A group of students may identify a project that meets the requirements specified above. This project, however, must be more complex in nature and have sufficient academic and practical workload and be approved by the CSS program. A detailed project specification and project plan including individual responsibilities and team milestones must accompany a proposal for approval.
Back to top
Finding an Internship
CSS will help facilitate student internship searches, but students are ultimately responsible for finding a Capstone Project.
UW resources geared towards helping students find internships are:
UW Bothell Career Services provides guidance in creating and critiquing resumes interviewing and job search skills workshop, salary negotiation workshops, and mock interview workshops.
HuskyJobs (UW internet resume service) coordinates job listing and campus interviews and search for internships and jobs.
Career Fairs provides students with the opportunity to speak with recruiters.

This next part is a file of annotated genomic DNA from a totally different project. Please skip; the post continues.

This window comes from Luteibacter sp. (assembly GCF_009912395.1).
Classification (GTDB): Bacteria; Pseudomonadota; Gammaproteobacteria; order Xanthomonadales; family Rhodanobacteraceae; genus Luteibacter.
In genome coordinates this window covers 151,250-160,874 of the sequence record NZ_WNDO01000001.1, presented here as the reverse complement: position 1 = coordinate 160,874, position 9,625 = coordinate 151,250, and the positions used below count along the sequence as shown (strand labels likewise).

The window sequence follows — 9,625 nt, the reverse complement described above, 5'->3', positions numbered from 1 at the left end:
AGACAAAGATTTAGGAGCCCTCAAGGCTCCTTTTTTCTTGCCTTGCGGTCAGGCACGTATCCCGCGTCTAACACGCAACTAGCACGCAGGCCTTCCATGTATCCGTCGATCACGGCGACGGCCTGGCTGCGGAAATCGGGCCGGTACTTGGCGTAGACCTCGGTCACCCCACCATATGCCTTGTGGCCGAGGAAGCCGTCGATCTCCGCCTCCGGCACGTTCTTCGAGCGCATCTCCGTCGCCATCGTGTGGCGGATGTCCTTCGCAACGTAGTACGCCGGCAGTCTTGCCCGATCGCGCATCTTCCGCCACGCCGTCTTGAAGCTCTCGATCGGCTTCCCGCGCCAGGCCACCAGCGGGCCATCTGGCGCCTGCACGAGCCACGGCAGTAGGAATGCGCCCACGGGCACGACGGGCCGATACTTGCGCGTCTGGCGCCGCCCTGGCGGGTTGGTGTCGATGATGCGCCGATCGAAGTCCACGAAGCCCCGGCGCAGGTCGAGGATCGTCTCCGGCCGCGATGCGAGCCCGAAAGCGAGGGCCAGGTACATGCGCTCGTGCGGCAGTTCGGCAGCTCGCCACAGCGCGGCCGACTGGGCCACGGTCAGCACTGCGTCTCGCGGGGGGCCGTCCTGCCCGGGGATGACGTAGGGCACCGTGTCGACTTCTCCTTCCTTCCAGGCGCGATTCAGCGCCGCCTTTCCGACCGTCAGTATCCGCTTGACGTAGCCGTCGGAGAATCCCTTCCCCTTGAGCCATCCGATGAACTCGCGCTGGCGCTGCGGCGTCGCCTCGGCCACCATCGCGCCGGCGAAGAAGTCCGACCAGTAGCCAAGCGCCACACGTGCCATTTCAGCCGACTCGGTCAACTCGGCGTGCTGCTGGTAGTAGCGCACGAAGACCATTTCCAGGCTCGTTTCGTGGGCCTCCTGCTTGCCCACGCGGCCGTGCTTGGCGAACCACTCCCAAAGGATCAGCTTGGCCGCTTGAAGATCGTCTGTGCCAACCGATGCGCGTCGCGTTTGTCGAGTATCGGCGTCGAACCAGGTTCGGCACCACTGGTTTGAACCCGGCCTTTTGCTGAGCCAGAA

CSS Internship Coordinators facilitates student internship placement.
Students should also utilize person-to-person networking to help locate internships.
Students who are currently employed have the possibility of conducting their internship at their place of work. For more information, please see Option 2 above.
Some internships offer a salary to students while others may not. Payment for an internship is negotiated between the student and the sponsor. While paid internships are more popular, unpaid internships may provide the possibility of a permanent position once a project has been completed. International students must contact the UWB International Student Advisor and notify the CSS Internship Coordinator before accepting a paid internship.
Remember, Capstone projects do not necessarily have to take place off campus (see Option 3: Faculty Research Internship); UW Bothell faculty may have a need for students to work on research projects. For information about faculty research, please visit our Faculty Research page.
Back to top
I found an internship! Now what?